The ratios of government health spending to total government expenses and government health spending to tax revenue provide a broad indication of the amount of government financial resources being dedicated to health over time, how this compares with other sectors and how the mix of revenue sources being used to fund health is changing. In this context, comparisons to total government spending represents total government resourcing in terms of both tax revenue and other sources, including borrowing.
In 2020–21, government health spending was $156.0 billion, which accounted for 15.4% of total government expenses, approximately 0.3 percentage points lower than 2019–20 (Figure 7). This is attributed to total government expenses growing faster than health spending (12.1% compared with 9.5% over 2020–21, in nominal terms). It is also indicative of a rapid increase in government expenses funded by non-tax revenues and other sources (including borrowing).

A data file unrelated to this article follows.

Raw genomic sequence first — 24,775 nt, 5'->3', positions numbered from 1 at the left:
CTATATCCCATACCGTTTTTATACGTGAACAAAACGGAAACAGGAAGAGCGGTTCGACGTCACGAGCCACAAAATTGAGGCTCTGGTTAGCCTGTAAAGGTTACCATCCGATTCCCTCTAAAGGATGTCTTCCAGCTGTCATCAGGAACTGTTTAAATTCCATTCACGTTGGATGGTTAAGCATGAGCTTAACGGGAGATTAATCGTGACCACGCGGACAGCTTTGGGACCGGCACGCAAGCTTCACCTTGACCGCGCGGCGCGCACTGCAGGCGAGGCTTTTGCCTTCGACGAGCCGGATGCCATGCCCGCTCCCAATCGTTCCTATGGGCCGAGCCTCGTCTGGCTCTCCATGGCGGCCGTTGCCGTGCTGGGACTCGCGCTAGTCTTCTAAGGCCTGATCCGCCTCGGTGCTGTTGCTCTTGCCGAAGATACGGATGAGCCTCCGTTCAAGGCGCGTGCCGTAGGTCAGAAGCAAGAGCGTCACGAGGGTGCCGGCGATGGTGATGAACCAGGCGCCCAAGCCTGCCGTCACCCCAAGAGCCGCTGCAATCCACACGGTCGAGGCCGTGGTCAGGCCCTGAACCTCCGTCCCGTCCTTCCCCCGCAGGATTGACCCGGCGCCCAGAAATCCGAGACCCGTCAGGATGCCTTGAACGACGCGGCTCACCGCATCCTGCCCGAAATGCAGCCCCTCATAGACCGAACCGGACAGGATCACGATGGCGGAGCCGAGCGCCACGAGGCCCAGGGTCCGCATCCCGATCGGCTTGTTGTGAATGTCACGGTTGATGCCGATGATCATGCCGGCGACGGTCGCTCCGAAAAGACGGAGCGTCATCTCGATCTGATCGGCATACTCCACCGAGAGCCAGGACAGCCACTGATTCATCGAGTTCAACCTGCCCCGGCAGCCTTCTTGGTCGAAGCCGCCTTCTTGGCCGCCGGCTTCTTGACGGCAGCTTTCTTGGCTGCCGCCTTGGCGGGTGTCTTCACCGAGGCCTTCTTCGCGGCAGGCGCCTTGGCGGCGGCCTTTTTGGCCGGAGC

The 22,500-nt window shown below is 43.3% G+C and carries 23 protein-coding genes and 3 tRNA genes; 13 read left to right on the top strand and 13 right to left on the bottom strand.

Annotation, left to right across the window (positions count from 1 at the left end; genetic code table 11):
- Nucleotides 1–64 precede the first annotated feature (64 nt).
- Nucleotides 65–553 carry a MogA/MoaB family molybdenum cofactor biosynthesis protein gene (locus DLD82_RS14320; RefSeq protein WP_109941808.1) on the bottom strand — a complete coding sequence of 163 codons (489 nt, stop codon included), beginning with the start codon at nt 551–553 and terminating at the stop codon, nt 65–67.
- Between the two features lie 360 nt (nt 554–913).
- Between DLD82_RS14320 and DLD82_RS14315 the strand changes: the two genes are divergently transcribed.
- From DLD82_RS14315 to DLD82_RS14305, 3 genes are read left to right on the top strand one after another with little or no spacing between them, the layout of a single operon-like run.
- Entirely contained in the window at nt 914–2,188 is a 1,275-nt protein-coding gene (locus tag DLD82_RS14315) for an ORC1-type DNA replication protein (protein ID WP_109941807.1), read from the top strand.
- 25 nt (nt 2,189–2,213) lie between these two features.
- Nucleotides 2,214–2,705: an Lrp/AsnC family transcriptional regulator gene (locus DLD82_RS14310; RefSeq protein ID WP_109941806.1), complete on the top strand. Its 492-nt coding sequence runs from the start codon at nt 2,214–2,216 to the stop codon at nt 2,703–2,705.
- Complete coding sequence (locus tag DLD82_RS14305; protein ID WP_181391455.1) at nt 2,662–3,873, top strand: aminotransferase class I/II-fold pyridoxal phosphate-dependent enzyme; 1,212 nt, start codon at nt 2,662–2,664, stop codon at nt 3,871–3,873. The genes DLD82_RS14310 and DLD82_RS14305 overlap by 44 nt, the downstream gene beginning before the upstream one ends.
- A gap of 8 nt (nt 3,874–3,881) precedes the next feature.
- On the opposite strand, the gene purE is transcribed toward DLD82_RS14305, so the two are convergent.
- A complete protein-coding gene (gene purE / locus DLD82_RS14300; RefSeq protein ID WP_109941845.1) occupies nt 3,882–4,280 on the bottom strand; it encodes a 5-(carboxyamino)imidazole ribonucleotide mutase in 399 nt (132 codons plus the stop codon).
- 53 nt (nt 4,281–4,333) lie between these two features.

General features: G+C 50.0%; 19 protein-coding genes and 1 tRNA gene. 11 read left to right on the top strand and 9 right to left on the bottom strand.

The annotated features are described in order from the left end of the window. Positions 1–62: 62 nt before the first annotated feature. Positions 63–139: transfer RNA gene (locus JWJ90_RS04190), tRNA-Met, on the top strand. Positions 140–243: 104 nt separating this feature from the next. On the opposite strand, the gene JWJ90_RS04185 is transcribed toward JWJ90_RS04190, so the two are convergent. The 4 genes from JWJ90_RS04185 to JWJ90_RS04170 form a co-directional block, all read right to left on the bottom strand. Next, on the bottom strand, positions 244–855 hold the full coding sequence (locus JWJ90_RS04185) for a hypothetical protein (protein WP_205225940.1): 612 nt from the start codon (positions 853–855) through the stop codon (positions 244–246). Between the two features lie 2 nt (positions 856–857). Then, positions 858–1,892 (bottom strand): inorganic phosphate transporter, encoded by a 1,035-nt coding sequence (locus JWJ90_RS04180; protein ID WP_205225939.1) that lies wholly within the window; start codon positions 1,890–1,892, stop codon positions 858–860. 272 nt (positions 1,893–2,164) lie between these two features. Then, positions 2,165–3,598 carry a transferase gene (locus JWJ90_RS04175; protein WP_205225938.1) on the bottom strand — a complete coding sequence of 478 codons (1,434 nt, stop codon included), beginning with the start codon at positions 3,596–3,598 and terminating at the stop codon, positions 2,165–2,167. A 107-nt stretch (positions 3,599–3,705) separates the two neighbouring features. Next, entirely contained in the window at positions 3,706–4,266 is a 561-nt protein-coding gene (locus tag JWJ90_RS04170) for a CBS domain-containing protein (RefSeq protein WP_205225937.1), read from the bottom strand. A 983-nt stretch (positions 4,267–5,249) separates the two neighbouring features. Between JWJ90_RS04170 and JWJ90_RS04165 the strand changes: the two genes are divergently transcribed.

During 2020–21, spending on health by all governments represented 26.8% of government tax revenue (Figure 7). This figure shows 2 consecutive years of increase in this ratio and put the ratio higher than at any other point since 1995–96, when consistent data became available.
Figure 7: Ratios of government health spending to government expenses and government tax revenue, current prices, 2010–11 to 2020–21